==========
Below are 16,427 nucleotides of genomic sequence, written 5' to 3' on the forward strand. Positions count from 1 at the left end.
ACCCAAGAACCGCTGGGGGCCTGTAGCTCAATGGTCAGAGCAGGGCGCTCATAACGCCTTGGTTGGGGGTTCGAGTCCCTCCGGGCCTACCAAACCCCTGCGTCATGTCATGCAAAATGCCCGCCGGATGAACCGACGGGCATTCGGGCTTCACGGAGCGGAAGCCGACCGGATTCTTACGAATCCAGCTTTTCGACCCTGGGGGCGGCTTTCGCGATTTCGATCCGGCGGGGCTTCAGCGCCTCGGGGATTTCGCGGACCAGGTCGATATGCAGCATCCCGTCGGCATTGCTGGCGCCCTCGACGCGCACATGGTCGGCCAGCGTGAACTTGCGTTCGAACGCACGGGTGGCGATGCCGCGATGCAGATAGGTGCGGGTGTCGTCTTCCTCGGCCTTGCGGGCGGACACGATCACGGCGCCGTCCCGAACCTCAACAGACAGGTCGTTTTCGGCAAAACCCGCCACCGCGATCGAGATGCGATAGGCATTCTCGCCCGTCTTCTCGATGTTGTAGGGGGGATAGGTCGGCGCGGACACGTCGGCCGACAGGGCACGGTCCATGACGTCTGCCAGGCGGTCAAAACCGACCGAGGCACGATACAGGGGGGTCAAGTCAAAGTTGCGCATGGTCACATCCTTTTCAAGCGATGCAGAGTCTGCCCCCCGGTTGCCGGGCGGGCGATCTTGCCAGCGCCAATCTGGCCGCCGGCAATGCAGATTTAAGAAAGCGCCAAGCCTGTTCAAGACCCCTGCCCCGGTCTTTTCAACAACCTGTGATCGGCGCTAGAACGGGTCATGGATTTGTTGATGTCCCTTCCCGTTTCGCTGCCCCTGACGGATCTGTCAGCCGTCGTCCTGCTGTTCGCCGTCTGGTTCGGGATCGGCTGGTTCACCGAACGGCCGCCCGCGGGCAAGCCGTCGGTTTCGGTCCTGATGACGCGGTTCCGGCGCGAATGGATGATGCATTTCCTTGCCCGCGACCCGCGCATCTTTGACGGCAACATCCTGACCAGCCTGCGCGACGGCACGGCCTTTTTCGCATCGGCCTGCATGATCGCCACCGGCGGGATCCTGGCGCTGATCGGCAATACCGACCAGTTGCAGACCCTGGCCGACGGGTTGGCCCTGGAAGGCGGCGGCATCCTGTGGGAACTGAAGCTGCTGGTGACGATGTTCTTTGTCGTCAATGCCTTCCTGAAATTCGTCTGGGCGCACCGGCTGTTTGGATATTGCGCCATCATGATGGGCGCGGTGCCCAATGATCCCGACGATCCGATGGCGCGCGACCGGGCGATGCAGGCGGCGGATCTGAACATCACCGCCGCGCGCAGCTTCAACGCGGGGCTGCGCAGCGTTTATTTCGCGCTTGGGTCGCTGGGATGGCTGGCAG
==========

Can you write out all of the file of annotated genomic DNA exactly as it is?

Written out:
Below are 16,427 nucleotides of genomic sequence, written 5' to 3' on the forward strand. Positions count from 1 at the left end.
ACCCAAGAACCGCTGGGGGCCTGTAGCTCAATGGTCAGAGCAGGGCGCTCATAACGCCTTGGTTGGGGGTTCGAGTCCCTCCGGGCCTACCAAACCCCTGCGTCATGTCATGCAAAATGCCCGCCGGATGAACCGACGGGCATTCGGGCTTCACGGAGCGGAAGCCGACCGGATTCTTACGAATCCAGCTTTTCGACCCTGGGGGCGGCTTTCGCGATTTCGATCCGGCGGGGCTTCAGCGCCTCGGGGATTTCGCGGACCAGGTCGATATGCAGCATCCCGTCGGCATTGCTGGCGCCCTCGACGCGCACATGGTCGGCCAGCGTGAACTTGCGTTCGAACGCACGGGTGGCGATGCCGCGATGCAGATAGGTGCGGGTGTCGTCTTCCTCGGCCTTGCGGGCGGACACGATCACGGCGCCGTCCCGAACCTCAACAGACAGGTCGTTTTCGGCAAAACCCGCCACCGCGATCGAGATGCGATAGGCATTCTCGCCCGTCTTCTCGATGTTGTAGGGGGGATAGGTCGGCGCGGACACGTCGGCCGACAGGGCACGGTCCATGACGTCTGCCAGGCGGTCAAAACCGACCGAGGCACGATACAGGGGGGTCAAGTCAAAGTTGCGCATGGTCACATCCTTTTCAAGCGATGCAGAGTCTGCCCCCCGGTTGCCGGGCGGGCGATCTTGCCAGCGCCAATCTGGCCGCCGGCAATGCAGATTTAAGAAAGCGCCAAGCCTGTTCAAGACCCCTGCCCCGGTCTTTTCAACAACCTGTGATCGGCGCTAGAACGGGTCATGGATTTGTTGATGTCCCTTCCCGTTTCGCTGCCCCTGACGGATCTGTCAGCCGTCGTCCTGCTGTTCGCCGTCTGGTTCGGGATCGGCTGGTTCACCGAACGGCCGCCCGCGGGCAAGCCGTCGGTTTCGGTCCTGATGACGCGGTTCCGGCGCGAATGGATGATGCATTTCCTTGCCCGCGACCCGCGCATCTTTGACGGCAACATCCTGACCAGCCTGCGCGACGGCACGGCCTTTTTCGCATCGGCCTGCATGATCGCCACCGGCGGGATCCTGGCGCTGATCGGCAATACCGACCAGTTGCAGACCCTGGCCGACGGGTTGGCCCTGGAAGGCGGCGGCATCCTGTGGGAACTGAAGCTGCTGGTGACGATGTTCTTTGTCGTCAATGCCTTCCTGAAATTCGTCTGGGCGCACCGGCTGTTTGGATATTGCGCCATCATGATGGGCGCGGTGCCCAATGATCCCGACGATCCGATGGCGCGCGACCGGGCGATGCAGGCGGCGGATCTGAACATCACCGCCGCGCGCAGCTTCAACGCGGGGCTGCGCAGCGTTTATTTCGCGCTTGGGTCGCTGGGATGGCTGGCAG